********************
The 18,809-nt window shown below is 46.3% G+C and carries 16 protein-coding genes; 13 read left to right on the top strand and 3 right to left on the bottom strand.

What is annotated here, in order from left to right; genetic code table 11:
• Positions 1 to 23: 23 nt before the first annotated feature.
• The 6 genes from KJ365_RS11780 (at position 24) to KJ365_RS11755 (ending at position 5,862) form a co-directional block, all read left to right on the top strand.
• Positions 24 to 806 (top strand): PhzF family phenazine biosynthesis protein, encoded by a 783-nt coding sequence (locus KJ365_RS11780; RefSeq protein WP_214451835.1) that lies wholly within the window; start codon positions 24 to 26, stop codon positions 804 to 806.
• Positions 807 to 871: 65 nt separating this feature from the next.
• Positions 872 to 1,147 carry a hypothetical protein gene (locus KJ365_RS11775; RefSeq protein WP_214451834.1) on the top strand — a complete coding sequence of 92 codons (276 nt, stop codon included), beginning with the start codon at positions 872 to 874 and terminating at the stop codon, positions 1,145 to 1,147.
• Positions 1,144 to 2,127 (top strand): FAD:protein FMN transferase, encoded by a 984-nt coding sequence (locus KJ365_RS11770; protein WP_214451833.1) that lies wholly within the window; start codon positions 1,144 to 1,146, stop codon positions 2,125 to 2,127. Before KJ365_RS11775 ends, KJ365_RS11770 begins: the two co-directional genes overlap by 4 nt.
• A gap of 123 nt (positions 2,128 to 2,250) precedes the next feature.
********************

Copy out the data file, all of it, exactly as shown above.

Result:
The 18,809-nt window shown below is 46.3% G+C and carries 16 protein-coding genes; 13 read left to right on the top strand and 3 right to left on the bottom strand.

What is annotated here, in order from left to right; genetic code table 11:
• Positions 1 to 23: 23 nt before the first annotated feature.
• The 6 genes from KJ365_RS11780 (at position 24) to KJ365_RS11755 (ending at position 5,862) form a co-directional block, all read left to right on the top strand.
• Positions 24 to 806 (top strand): PhzF family phenazine biosynthesis protein, encoded by a 783-nt coding sequence (locus KJ365_RS11780; RefSeq protein WP_214451835.1) that lies wholly within the window; start codon positions 24 to 26, stop codon positions 804 to 806.
• Positions 807 to 871: 65 nt separating this feature from the next.
• Positions 872 to 1,147 carry a hypothetical protein gene (locus KJ365_RS11775; RefSeq protein WP_214451834.1) on the top strand — a complete coding sequence of 92 codons (276 nt, stop codon included), beginning with the start codon at positions 872 to 874 and terminating at the stop codon, positions 1,145 to 1,147.
• Positions 1,144 to 2,127 (top strand): FAD:protein FMN transferase, encoded by a 984-nt coding sequence (locus KJ365_RS11770; protein WP_214451833.1) that lies wholly within the window; start codon positions 1,144 to 1,146, stop codon positions 2,125 to 2,127. Before KJ365_RS11775 ends, KJ365_RS11770 begins: the two co-directional genes overlap by 4 nt.
• A gap of 123 nt (positions 2,128 to 2,250) precedes the next feature.